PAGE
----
- Nearly 750,000 patients per year in the United States and an estimated 2 million patients worldwide are affected by kidney failure.
- Those who live with kidney failure are 1% of the U.S. Medicare population but account for 7% of the Medicare budget.
- More than 100,000 patients in the United States are on the kidney transplant list, but last year there were just over 21,000 donor organs available for transplant.
- The need for donor kidneys in the United States is rising at 8% per year.
Kidney failure affects almost 750,000 people per year in the United States. The disease disproportionately affects the nation’s minority and low-income patients. Compared to whites:
- African Americans are 3.5 times more likely to have kidney failure.
- Native Americans are 1.5 times more likely to have kidney failure.
- Hispanics are 1.5 times more likely to have kidney failure.
Mortality rates vary depending on the kidney failure treatment. After one year of treatment, those on dialysis have a 20-25% mortality rate, with a 5-year survival rate of 35%. Persons who receive transplants have a 3% mortality rate after 5 years.
Internationally the numbers are staggering. Estimates are that 2 million people worldwide suffer from kidney failure, and the number of patients diagnosed with the disease continues to increase at a rate of 5-7% per year. Taiwan, Japan, Mexico, the United States, and Belgium currently have the highest prevalence of kidney failure. And while extensive data on worldwide mortality rates is lacking, a 2007 report shows that U.S. mortality risk was 15% higher than in Europe and 33% higher than in Japan on comparable treatment modalities.
At present, kidney failure patients have two treatment options:
- Transplantation: live and deceased donor kidneys
- Dialysis: hemodialysis or peritoneal dialysis
The best current treatment for kidney failure is kidney transplantation, which requires a donor match, major surgery, and a lifetime regimen of immunosuppressant medications to prevent rejection. For those kidney failure patients able to receive a kidney transplant, the outlook is positive; the five-year survival rate for transplant recipients is over 80%. But:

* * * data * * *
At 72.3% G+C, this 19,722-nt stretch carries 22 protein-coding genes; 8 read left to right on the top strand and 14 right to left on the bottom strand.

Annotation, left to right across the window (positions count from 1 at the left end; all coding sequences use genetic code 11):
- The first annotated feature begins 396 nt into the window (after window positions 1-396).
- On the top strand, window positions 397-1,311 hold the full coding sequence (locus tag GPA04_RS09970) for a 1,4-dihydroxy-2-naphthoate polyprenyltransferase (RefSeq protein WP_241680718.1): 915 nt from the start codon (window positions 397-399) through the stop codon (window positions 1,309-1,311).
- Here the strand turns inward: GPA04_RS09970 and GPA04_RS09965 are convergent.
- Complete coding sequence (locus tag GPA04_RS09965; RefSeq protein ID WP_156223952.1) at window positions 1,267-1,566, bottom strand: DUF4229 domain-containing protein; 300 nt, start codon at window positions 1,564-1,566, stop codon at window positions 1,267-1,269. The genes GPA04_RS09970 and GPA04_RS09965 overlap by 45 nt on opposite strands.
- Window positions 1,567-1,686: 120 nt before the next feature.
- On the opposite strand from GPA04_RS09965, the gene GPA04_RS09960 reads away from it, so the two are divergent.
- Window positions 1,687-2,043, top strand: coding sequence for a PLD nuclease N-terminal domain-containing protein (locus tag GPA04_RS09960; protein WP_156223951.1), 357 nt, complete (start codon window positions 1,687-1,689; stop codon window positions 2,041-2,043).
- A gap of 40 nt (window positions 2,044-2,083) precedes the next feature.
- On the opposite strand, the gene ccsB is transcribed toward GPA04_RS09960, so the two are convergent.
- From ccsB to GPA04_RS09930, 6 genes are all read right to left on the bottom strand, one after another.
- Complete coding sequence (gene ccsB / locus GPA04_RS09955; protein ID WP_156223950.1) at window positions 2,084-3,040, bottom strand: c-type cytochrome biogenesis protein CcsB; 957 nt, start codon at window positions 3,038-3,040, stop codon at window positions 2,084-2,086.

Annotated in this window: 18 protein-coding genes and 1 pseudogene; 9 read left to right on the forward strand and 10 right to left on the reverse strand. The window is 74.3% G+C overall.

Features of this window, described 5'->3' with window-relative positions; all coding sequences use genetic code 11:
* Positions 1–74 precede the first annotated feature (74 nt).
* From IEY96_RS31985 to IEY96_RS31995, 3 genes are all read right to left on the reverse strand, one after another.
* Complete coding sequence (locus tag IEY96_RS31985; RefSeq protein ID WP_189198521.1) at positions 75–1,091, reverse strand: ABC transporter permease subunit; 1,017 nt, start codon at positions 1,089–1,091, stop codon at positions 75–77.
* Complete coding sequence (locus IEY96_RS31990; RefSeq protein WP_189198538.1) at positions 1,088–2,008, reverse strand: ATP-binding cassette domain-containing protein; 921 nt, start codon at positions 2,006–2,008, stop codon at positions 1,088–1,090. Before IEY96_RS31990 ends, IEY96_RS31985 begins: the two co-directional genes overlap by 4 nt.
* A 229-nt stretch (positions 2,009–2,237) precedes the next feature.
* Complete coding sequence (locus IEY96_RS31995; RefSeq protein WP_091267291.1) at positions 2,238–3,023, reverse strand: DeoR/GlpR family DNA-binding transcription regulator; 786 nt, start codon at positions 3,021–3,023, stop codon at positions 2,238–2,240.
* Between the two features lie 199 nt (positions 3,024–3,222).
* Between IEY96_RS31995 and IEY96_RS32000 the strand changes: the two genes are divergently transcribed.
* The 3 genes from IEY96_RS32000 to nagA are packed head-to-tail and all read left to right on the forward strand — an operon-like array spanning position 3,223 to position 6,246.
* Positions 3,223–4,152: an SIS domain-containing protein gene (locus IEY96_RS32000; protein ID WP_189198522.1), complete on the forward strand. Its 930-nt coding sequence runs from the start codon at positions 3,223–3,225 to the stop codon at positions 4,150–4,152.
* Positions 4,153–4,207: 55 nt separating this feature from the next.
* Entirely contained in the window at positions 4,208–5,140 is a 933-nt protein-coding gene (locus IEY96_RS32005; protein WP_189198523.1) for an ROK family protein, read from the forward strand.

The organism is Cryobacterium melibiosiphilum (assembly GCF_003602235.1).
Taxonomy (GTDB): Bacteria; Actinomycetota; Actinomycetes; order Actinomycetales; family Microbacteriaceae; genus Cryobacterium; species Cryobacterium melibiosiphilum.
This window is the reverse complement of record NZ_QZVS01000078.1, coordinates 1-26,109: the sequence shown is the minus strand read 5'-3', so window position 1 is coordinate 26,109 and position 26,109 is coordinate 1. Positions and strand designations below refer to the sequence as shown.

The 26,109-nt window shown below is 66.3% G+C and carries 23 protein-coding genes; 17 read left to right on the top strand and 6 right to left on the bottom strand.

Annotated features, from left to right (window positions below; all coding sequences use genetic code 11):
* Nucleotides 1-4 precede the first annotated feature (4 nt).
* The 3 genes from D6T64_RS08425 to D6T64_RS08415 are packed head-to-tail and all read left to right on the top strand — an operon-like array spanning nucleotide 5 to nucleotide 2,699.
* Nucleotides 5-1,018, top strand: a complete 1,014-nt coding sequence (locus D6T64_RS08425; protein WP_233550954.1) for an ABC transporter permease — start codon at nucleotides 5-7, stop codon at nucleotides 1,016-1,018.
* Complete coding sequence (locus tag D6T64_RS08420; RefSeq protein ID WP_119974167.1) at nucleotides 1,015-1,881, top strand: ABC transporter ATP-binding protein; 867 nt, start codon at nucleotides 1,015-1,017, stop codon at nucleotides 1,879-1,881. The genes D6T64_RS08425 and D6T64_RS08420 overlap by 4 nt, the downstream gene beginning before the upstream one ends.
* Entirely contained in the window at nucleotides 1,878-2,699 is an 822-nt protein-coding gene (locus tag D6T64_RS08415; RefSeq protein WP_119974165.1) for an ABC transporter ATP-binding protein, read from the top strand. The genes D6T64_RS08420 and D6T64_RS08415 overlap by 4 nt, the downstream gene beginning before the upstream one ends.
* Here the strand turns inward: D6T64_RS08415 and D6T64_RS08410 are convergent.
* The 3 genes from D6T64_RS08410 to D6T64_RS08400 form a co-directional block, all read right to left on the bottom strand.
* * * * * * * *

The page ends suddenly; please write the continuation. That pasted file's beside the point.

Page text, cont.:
- There is an acute shortage of donor organs for kidney failure patients. There are more than 100,000 kidney failure patients on the U.S. transplant wait list. In 2016, 20,161 kidney transplants were performed in the United States.
- The need for donor kidneys is rising at 8% per year, yet their availability has not grown to match.
- The transplanted live kidney is treated by the body as a foreign object and, as a result, the patient must take immunosuppressants for the life of the transplant. These drugs can have numerous side effects. And because immunosuppressants block the immune system, the transplant recipient is at a greater risk for infections and cancers. The patient’s own immune system is the single largest challenge to the success of a kidney transplant when the donor and recipient are not genetically identical.
The only alternative today to kidney transplantation is dialysis.
- Hemodialysis involves pumping a patient’s blood through an external circuit for filtration before it is pumped back into the body. A typical hemodialysis schedule is three sessions per week, for 3-5 hours per session at a medical facility.
- Peritoneal dialysis uses the patient’s own abdomen across which waste is exchanged from the blood and flushed out regularly through a permanent tube in the abdomen. Peritoneal dialysis does not require regular trips to a medical facility but still requires regular treatment at home.
Hemodialysis is the far more common type of dialysis—about 90% of all dialysis patients.
While effective in the short term, hemodialysis has drawbacks:
- It is confining and inconvenient; patients are tethered to a machine for three- to four-hour sessions in a clinic three times per week.
- Dialysis is exhausting for patients and fraught with morbidity and eventual mortality. 35% of hemodialysis patients remain alive after five years of treatment.
Medicare coverage is extended to a person of any age who requires either dialysis or transplantation to maintain life. The almost 750,000 people who live with kidney failure are 1% of the U.S. Medicare population but account for roughly 7% of the Medicare budget.
- Medicare spending for kidney failure patients is at $35 billion in 2016.
- Hemodialysis care costs the Medicare system an average of $90,000 per patient annually in the United States, for a total of $28 billion.
- Spending for transplant patient care is $3.4 billion.
- The Kidney Project will save the Medicare budget $15 billion annually once the bioartificial kidney is available to eligible patients who are on dialysis or unable to get a transplant.
United States Renal Data System. 2018 USRDS annual data report: Epidemiology of kidney disease in the United States. National Institutes of Health, National Institute of Diabetes and Digestive and Kidney Diseases, Bethesda, MD, 2018.
Publications based on USRDS data reported in the Annual Data Report or on the USRDS web site or supplied upon request must include the above citation and the following notice: The data reported here have been supplied by the United States Renal Data System (USRDS). The interpretation and reporting of these data are the responsibility of the author(s) and in no way should be seen as an official policy or interpretation of the U.S. government.
KidneyX Innovation Accelerator Statistics accessed 9/19/19